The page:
Review of Wreckhouse by Sandy May, The Overcast
It’s been 6 years since her last album, Sister of Mine and a lot can happen in the span of 6 years: births, deaths, marriages, divorce, etc. Wreckhouse is Sherry Ryan’s 4th album, and like each previous release, the songs on Wreckhouse are a soundtrack for all of life’s twists and turns, heartaches and hurrahs. Through it all, Ryan’s warm voice blankets you with comfort, even if you want to crawl under that blanket with a bottle of your preferred whiskey. Read review on Overcast website
Ryan has always melded country, folk, and blues together easily. While she doesn’t set out to reinvent herself, Wreckhouse opens big in a way that feels different from previous albums. The first track (and single), “Natural Law,” kicks in with swirling organ, electric guitars, and a steady, driving beat. Sounding a bit like Chrissy Hynde, Ryan steps to the mic and confidently delivers this pop-rock number with the right amount of country swagger.
If you’re a fan of Ryan’s signature heartbreaker ballads though, fear not: there’s heartbreak a plenty to go around. On “Long Awaited Question,” Ryan confesses, “I’m afraid to ask do you feel better without me, I’m afraid the last thing on your mind is me.” “Cool and Clear,” “On Paper,” and “After Whiskey Before Breakfast”; they’re all beautiful, classic Sherry Ryan tearjerkers.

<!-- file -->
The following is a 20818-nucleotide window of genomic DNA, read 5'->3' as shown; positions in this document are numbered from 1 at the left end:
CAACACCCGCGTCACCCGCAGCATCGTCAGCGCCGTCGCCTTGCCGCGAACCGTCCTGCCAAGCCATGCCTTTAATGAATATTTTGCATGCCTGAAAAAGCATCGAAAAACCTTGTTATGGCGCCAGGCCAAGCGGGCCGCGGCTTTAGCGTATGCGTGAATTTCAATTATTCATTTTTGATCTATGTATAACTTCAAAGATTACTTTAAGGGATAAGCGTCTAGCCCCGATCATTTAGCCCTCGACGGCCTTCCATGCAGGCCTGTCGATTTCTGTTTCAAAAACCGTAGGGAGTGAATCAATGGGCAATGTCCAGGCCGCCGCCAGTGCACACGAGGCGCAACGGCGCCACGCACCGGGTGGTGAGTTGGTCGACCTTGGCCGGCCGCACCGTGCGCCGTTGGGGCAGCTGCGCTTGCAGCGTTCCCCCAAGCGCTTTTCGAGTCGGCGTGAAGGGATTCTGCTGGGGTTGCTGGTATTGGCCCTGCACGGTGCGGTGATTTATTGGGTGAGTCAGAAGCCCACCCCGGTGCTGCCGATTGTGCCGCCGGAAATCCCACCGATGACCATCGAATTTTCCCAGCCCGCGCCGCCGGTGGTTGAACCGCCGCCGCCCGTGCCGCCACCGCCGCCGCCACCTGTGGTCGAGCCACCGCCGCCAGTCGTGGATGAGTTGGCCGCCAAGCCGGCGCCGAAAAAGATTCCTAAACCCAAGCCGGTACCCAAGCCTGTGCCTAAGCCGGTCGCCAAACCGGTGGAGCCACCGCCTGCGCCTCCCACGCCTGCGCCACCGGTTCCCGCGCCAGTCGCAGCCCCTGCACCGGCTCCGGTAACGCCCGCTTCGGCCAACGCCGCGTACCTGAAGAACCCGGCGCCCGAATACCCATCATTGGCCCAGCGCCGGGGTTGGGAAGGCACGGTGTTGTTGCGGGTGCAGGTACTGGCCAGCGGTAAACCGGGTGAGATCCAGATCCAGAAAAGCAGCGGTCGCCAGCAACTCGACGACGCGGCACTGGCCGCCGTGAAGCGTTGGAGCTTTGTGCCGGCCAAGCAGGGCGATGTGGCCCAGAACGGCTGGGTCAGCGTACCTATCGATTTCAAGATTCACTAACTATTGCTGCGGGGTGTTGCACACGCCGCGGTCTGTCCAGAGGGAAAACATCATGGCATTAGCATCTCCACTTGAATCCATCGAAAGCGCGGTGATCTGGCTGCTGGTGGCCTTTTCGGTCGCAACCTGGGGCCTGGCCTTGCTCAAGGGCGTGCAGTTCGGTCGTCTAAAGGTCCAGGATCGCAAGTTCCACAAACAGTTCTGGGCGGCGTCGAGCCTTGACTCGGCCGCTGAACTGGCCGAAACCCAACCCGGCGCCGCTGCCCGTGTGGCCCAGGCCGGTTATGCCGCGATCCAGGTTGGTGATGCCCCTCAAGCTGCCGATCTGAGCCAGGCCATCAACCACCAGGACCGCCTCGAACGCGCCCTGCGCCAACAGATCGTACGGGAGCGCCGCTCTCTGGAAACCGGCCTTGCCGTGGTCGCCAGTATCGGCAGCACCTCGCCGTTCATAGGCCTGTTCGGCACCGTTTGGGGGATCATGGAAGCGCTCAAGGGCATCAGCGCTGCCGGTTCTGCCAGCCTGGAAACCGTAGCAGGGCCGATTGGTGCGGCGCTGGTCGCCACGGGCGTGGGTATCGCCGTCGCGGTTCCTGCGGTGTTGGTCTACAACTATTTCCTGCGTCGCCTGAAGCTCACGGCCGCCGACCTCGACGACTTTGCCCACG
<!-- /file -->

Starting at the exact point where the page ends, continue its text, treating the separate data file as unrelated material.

Still, one of my favourite qualities of Ryan’s as a songwriter has always been her sense of humour: never one to wallow facedown, Ryan dusts herself off with cheeky reprieves throughout the album.
“Stop The Trains” is one such moment. Written with her father Jim, for whom the album is dedicated, the song tells the story of working the trains in Wreckhouse, Newfoundland, an infamous stretch of rail where high winds were known to blow trains straight of their tracks.
It’s a toe-tapping, honky-tonk shuffle in the vein of Lefty Frizzell and Hank Williams, and it’s got all the hallmarks of a country classic in the making.
On the album’s quieter moments, the decision to record live off the floor works perfectly. Ryan’s rich voice holds so much nuance within it. It’s earnest and even delicate at times, yet equally purposeful and powerful. All of this comes through effortlessly on songs like “Cool and Clear,” and “Paper.” On songs like “Natural Law,” and “Ferry Won’t Wait,” though, the crackling energy of the live band can jockey a bit too much for attention with Ryan’s voice.
Sherry Ryan can pen tunes with the best of them, but it’s that voice that immediately draws you in. Anne Murray, Camera Obscura’s Tracey Anne Campbell, and the inevitable comparisons to Lucinda Williams, all come to mind, but really, Ryan has an arresting voice that’s all her own.
If you’ve been a fan of her’s up to now, Wreckhouse surely won’t disappoint. It’s Sherry Ryan hitting her stride in full, offering you a seat for the ride, through it all, thick and thin. Standout tracks: “Stop The Train,” “I Made It On My Own.”